Global Frameworks for Financing Sustainable Infrastructure

Coral at Monterey Aquarium

As decision makers gathered at COP23 this November in Bonn, Germany, they considered strategies that could empower them to reach the United Nations Sustainable Development Goals (SDGs). Financing sustainable infrastructure is one of the keys to putting these goals in motion.

According to Laura Canas da Costa, senior advisor in sustainable infrastructure financing at WWF Switzerland, developing nations will be building extensive amounts of infrastructure as they pursue the SDGs. Traditionally, up to 70 percent of infrastructure financing comes from the public sector.

“Many countries are likely to scale up their investment in sustainable infrastructure — defined as infrastructure that is socially inclusive, low-carbon, and climate-resilient,” said a 2016 report from McKinsey & Company, “Financing Change: How to Mobilize Private Sector Financing for Sustainable Infrastructure.”

“How countries build and operate infrastructure will be a major factor in whether they can deliver on their intended nationally determined contributions (INDCs),” the report said. It estimated that global infrastructure spending would need to be doubled from $2.5-3 trillion per year to $6 trillion. Over 60 percent of the gap was projected to be in middle-income nations.

“Given the unprecedented levels of infrastructure finance that will be necessary to meet the SDGs… there’s no way around the private sector. The private sector is able to raise unprecedented amounts for infrastructure globally,” Canas da Costa said. “75 percent of the infrastructure that will exist in 2050 hasn’t been built yet. Most of it will be in developing countries. It’s paramount to reconcile this with concerns about sustainability.”

Canas da Costa, together with a group of stakeholders, is supporting Global Infrastructure Basel in the development of a global standard for sustainable infrastructure.

There are many steps that can help streamline sustainable infrastructure investment, the McKinsey & Company report said.

  1. Pricing carbon with distortion corrections can facilitate financing.
  2. Developing new international regulations for investment in infrastructure can change the playing field.
  3. Producing guidelines for high-performing projects can shift the landscape of financing.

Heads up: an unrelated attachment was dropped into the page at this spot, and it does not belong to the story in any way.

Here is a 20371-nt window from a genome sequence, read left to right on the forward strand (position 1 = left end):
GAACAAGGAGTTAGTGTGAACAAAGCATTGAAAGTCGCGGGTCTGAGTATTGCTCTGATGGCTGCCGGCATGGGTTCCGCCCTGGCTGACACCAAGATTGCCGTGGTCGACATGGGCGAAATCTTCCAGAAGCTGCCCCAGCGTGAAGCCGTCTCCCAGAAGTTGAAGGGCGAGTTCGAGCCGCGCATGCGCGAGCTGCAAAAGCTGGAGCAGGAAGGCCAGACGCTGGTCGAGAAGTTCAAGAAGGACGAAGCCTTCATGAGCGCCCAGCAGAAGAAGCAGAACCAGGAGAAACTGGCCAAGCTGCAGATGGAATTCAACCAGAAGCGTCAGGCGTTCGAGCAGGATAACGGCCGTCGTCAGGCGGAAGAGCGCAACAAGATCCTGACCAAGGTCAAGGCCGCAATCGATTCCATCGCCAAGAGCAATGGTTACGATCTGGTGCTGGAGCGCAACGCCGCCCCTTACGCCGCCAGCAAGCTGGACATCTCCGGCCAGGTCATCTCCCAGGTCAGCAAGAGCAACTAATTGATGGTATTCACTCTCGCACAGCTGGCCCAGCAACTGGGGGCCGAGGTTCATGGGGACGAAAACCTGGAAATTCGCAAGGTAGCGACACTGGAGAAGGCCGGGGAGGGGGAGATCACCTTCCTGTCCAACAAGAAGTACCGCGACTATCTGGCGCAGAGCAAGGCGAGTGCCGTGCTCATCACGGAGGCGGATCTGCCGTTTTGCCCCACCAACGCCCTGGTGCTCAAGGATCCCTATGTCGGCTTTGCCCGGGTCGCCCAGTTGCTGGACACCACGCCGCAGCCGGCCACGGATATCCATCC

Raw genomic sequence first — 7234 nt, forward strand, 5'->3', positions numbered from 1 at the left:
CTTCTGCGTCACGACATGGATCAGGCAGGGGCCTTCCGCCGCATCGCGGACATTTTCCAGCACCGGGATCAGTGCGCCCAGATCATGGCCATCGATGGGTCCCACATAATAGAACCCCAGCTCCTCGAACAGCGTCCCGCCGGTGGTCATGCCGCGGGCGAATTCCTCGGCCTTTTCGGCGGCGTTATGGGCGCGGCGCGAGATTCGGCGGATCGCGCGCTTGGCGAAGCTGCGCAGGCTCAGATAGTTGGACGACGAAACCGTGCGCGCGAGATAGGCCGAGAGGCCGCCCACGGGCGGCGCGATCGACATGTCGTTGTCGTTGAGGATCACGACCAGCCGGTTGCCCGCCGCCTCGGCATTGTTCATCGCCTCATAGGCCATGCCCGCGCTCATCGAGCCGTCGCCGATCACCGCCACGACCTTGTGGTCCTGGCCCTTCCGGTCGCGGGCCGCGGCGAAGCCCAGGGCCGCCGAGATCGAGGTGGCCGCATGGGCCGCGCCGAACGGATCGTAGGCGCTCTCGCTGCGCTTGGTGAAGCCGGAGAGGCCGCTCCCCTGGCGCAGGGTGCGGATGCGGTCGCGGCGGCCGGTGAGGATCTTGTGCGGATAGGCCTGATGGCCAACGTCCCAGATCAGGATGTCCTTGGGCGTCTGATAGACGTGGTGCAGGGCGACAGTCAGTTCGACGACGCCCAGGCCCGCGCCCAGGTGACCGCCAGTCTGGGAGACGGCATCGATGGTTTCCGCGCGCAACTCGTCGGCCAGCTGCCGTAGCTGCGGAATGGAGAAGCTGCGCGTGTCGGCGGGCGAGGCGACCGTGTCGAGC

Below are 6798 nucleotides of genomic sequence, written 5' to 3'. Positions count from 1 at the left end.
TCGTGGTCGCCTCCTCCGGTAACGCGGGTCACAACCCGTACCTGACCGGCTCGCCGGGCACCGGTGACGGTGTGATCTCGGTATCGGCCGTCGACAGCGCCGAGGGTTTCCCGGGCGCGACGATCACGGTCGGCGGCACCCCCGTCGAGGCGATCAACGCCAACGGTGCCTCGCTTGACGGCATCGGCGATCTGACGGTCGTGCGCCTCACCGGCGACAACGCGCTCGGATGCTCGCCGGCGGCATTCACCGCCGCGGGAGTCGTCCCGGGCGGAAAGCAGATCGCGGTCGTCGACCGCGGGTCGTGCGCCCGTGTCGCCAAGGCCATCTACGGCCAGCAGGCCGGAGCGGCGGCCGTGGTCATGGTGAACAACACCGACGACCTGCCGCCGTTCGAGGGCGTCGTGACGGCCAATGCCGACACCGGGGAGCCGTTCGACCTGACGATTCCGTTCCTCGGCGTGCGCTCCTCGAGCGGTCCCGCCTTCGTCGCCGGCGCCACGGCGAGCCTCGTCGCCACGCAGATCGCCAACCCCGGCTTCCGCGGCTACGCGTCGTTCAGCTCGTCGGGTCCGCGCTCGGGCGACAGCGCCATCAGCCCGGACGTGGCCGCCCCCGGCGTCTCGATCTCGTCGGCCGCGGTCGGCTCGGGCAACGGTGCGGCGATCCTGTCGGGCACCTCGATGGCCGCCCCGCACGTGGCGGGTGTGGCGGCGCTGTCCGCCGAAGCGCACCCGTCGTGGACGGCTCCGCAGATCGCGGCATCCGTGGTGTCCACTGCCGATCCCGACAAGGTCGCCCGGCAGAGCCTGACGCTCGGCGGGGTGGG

4. Using grants to fund project planning and design can kick-start new initiatives.
  5. Financing premiums with development capital can also help accelerate the process.
  6. Cutting back subsidies for fossil fuels can incentivize a shift toward sustainability.
  7. Leveraging development capital to finance sustainability premiums can open up new avenues for growth.
  8. Using guarantees can improve the prospects of capital markets.
  9. Syndicating loans can allow the recycling of development capital and may reduce transaction costs.
  10. Developing larger secondary markets for financing products also increases investor access.
  11. Using sustainability criteria for procurement can move governments toward their green investment goals.
Brain Coral

“We see the tremendous potential of using natural or ‘green’ infrastructure such as mangroves, coral reefs, green walls, etc. for de-risking projects and making them more resilient to climate change,” Canas da Costa said.

Green infrastructure consists of nature-based solutions while gray infrastructure consists of materials such as concrete and steel.

According to an unpublished project summary from US Endowment for Forestry and Communities, green infrastructure provides many economic advantages. Forests and wetlands can reduce the costs of water treatment and storage. World Resources Institute is collaborating with the endowment to study these potential savings.

“Infrastructure could be financed more sustainably by taking into account the impact on ecosystems, including forests,” said Duncan Marsh, former director of international climate policy at The Nature Conservancy. “In cases where there are roads being built or dams being built – or other types of infrastructure including urban sprawl or energy programs – these programs can be pursued with more attentiveness to impacts on forests. If we’re smart about it, we can build in incentives for infrastructure companies to build more sustainability.”

The authors of the McKinsey & Company report cautioned readers that climate finance requires an enabling environment with effective institutions, transparent behavior, contract enforcement, and sound policies.

Canas da Costa said she often discusses risk management. “We want to provide the knowledge and tools that investors need for factoring in the full spectrum of risks and costs of not building infrastructure sustainably and the benefits of doing so.”

Some risks of unsustainable infrastructure construction in developing nations can include “not thinking about future impacts of changing weather patterns and climate change when you build hydropower,” Canas da Costa said. “The plant might run dry. Also, there are reputational risks associated with investing in unsustainable road planning in forests.”

Development banks play a key role, Canas da Costa said. “They are very important catalysts. The multinational development banks have a huge pool of knowledge about sustainability issues and a very deep knowledge of the markets themselves that many institutional investors in Europe do not have. The development banks… can be very important for de-risking in the early stage.”

Together with innovations in forest management, sustainable infrastructure has the potential to greatly reshape how developing nations would look.

Note: This article was jointly published by Network (CFN) and Clean Energy Finance Forum. The Nature Conservancy has donated to CFN. The article was updated on 11/22/2017 to reflect corrections from Laura Canas da Costa.

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